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Showrunner of the Year Eric Kripke on The Boys: “We Should Always Be Punching Up”

The maestro behind Amazon's hit series talks themes, needle drops, and Season 3

Showrunner of the Year Eric Kripke on The Boys: "We Should Always Be Punching Up"
Eric Kripke
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    Our Annual Report continues today with the announcement of Eric Kripke as our Showrunner of the Year. If you’ve missed any part of our Annual Report, you can check out all the coverage here

    Eric Kripke is anxious. It’s two days before Thanksgiving and the veteran showrunner is already hard at work on the third season of The Boys. He’s three episodes into scripting, things are moving, but something is gnawing at him from deep inside.

    “It’s become really fun and breezy to write again,” Kripke admits over Zoom. “That worries me. It’s feeling enjoyable. I should be in intense, deep introspection for this.”

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    Kripke has every reason to be precarious. In less than a year, he’s given Amazon a critical and commercial smash, and they’re running with it. They gave the early green light for Season 3, and they’ve even commissioned a spinoff series.

    Opportunity is expanding right before Kripke’s eyes — and fast. Fortunately for him, Kripke thrives amidst this kind of aggressive expansion, seeing how he more or less redefined the sandbox for television writers years ago with Supernatural.

    Like Supernatural, though, Garth Ennis and Darick Robertson’s subversive comic series about misanthropic superheroes offers Kripke a chance to flex his muscles when it comes to world building. In fact, it begs for a guy like him.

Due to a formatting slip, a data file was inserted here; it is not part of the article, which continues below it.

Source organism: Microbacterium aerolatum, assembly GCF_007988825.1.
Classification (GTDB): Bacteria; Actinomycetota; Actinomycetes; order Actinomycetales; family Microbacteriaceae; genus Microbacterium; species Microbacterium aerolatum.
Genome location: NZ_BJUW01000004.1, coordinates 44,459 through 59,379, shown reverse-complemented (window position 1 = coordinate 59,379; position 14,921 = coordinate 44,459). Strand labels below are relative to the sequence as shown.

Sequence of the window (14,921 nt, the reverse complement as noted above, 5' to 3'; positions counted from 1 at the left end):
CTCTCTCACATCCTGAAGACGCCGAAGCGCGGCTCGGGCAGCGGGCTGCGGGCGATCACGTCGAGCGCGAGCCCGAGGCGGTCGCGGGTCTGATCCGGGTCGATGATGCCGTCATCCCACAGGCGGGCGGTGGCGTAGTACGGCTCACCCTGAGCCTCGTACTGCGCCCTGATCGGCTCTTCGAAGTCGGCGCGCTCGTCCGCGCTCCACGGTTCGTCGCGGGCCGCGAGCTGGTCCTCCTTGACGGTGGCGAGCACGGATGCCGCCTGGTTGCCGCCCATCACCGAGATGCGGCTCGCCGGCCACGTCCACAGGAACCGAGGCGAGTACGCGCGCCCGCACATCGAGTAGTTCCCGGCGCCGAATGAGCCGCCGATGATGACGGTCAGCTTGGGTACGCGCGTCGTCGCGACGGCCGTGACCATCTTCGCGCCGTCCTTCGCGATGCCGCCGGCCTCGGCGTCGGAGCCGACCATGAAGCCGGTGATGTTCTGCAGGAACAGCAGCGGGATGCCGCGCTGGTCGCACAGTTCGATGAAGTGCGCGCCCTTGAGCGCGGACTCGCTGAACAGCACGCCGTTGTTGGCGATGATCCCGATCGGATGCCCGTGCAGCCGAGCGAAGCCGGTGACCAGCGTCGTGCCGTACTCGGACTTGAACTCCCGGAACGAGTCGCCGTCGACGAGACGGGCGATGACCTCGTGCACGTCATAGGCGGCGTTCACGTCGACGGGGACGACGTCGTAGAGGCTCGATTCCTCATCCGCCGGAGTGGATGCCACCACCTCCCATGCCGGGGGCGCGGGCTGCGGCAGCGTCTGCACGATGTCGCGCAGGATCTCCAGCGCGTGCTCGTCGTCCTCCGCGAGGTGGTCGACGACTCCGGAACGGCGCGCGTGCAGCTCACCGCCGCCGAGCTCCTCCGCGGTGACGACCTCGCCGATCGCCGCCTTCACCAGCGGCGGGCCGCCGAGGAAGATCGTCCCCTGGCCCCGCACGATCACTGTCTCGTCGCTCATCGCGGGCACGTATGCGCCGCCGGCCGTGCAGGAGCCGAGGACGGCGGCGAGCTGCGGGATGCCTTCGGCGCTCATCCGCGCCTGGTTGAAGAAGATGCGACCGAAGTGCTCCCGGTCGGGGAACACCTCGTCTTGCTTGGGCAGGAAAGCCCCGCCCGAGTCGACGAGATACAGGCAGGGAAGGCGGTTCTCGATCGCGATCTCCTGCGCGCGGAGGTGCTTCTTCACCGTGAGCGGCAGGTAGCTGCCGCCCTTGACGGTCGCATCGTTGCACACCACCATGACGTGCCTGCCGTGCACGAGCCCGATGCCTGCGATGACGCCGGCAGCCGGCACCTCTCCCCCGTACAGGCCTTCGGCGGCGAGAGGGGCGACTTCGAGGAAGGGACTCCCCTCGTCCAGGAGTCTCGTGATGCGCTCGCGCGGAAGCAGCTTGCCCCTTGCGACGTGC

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    The execution speaks for itself. Two seasons in, Kripke has strung together a pervasive web of heroes and villains, a complex arrangement that has afforded some of the year’s most scathing commentaries on our current culture.

    “We should always be punching up at the people who are more powerful than us and have more authority,” Kripke stresses. “I think that demonstrates a humanistic worldview.”

    That perspective isn’t lost on the show’s devoted fans, among them being Barack Obama. The former commander-in-chief recently praised the series online for “[turning] superhero conventions on their heads to lay bare issues of race, capitalism, and the distorting effects of corporate power and mass media.”

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    He’s not wrong, and those thoughts line up directly with Kripke’s own vision for the show. Read ahead as Consequence of Sound’s Showrunner of the Year breaks down his approach to the source material, chews on its myriad themes, shares his favorite needle drops, and explains why The Boys is the perfect Trojan horse for Trump’s America.